1) Designated Communities
A total of 61 communities across Canada (including those in Quebec) that have a significant problem with homelessness receive ongoing support to address this issue. These communities—mostly urban centres—are given funding that must be matched with contributions from other sources. Funded projects must support priorities identified through a community planning process.
- Starting April 1, 2015, the largest designated communities will be required to invest at least 65 percent of HPS Designated Communities funding in Housing First activities.
- Starting April 1, 2016, other Designated Communities receiving over $200,000 in HPS funding will be required to invest at least 40 percent of HPS Designated Communities funding in Housing First activities.
- Designated communities which receive under $200,000 in HPS funding or are located in the North will be encouraged to implement Housing First but will not be required to meet set targets.
2) Aboriginal Homelessness
Through the Aboriginal Homelessness funding stream, the HPS partners with Aboriginal service providers to ensure that services meet the unique needs of off-reserve homeless Aboriginal people in cities and rural areas.
- Starting April 1, 2016, communities which receive more than $200,000 in HPS Aboriginal Homelessness funding, will be required to invest at least 40 percent of HPS Aboriginal Homelessness funding in Housing First activities.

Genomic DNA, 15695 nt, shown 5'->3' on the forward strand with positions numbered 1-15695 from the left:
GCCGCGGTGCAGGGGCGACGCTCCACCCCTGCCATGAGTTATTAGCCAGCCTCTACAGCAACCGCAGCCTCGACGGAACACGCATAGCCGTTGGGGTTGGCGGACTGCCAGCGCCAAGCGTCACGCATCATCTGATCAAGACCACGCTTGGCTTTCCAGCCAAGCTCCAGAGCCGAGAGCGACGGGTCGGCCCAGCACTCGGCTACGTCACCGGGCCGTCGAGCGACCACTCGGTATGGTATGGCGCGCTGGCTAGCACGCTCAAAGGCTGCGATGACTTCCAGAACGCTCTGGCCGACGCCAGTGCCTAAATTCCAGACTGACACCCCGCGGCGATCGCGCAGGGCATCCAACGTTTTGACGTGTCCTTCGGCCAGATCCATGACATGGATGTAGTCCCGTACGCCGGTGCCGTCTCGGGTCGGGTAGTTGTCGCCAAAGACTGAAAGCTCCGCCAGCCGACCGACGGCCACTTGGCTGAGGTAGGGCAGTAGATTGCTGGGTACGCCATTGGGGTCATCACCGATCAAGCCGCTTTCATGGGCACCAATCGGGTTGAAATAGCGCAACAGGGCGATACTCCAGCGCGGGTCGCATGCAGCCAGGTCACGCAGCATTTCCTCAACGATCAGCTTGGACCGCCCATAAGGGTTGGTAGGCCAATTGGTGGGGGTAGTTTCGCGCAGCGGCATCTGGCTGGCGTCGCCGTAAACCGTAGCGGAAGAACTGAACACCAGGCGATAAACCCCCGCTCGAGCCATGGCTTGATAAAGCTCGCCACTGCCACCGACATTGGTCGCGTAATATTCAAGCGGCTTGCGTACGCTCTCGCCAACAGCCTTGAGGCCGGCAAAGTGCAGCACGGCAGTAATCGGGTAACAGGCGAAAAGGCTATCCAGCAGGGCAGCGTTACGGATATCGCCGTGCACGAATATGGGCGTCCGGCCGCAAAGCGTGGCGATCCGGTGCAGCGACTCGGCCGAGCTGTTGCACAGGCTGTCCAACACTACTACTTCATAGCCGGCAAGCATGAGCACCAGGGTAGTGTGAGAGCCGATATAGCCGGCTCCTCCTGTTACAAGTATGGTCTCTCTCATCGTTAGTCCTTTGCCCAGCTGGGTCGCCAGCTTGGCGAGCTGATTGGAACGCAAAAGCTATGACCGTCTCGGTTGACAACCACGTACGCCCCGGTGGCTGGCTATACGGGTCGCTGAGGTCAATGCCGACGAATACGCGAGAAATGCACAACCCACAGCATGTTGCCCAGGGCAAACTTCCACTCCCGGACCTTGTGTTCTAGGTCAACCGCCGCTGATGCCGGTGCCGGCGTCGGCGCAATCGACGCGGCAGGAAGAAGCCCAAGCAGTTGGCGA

- Communities which receive less than $200,000 in funding under the HPS Aboriginal Homelessness funding stream will be encouraged to implement Housing First but will not be required to meet set targets.
Please note that the unique needs of all First Nations, Inuit, Métis and non-status Indians are considered; and that off-reserve Aboriginal people who are homeless or at risk of homelessness can also access services under the Designated Communities and Rural and Remote Homelessness funding streams.
3) Rural and Remote Homelessness
The Rural and Remote Homelessness funding stream of the HPS funds projects in rural and remote areas of Canada outside the 61 designated communities.
- This stream has adopted a two‑tiered approach that is based on the rural population. Priority is given to projects in communities with populations of 25,000 and under (Tier 1).
- In order to maximize the access of HPS funding to as many communities as possible across the country, activities in larger, non-designated communities with populations above 25,000 (Tier 2) may also be funded depending on the availability of funds.
SOURCE: Employment and Social Development Canada
For further information: Christine Csversko, Office of Minister Bergen, 819-994-2482; Media Relations Office, Employment and Social Development Canada, 819-994-5559, firstname.lastname@example.org